Catalog vs. Solo Package
There are many successful examples of catalogers creating solo packages to augment their existing campaigns. Here are several examples to consider:
• Create a “relationship” package. Food or gift catalogers often use this popular format. A relationship package includes a catalog mailed in an envelope, a gift list and sometimes a relevant letter. The gift list is populated with a preprinted (usually ink-jetted) list of recipients to whom customers have previously shipped gifts. This allows customers to easily purchase and ship more gifts because it also includes address information.
This format can be quite successful for your better customer segments. If your catalog is not gift oriented, it might be relevant for you to send your customers a list of past purchases. This technique may also work well for a consumable product line or for products sold by B-to-B catalogers (anything that needs to be reordered).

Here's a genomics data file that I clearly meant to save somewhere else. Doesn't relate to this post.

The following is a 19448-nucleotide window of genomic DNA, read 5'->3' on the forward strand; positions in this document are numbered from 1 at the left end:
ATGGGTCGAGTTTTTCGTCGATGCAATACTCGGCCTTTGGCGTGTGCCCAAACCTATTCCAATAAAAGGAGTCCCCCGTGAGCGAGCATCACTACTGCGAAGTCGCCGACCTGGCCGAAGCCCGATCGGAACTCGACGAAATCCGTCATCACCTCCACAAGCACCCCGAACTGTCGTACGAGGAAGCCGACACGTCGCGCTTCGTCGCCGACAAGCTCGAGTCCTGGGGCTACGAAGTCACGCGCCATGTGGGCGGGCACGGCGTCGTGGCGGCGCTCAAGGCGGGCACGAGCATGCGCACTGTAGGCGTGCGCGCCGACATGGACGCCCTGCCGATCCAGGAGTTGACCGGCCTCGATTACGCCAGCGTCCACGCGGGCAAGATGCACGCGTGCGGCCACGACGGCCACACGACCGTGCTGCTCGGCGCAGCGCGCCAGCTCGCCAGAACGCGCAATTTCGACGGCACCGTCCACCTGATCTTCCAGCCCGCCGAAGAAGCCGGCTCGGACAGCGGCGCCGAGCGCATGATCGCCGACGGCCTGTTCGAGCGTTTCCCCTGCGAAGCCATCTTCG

• Create a prospect mailing around a best seller. This technique works well if you have a product that is exclusive, unique and also a best seller. One skin-care cataloger learned the value of this format when testing a solo package with one of its best sellers; the single-focused mailer worked better than the catalog when prospecting!
• Announce a new, exclusive product offering. If you have a new product to introduce in a successful category, a solo package could be the perfect way to introduce it to your better customers—especially if the price point and margin will generate a profitable campaign.
• Offer a seasonal item to your customers. A perfect example of this usage is Cushman Fruit Co. It has seasonal fruits that are offered during non-peak catalog months. Another example of this might be special holiday offers for dates such as Valentine’s Day or Father’s Day.
• Don’t mail alone. Sometimes a catalog is too small to mail on its own. There are a couple of examples where this is applicable: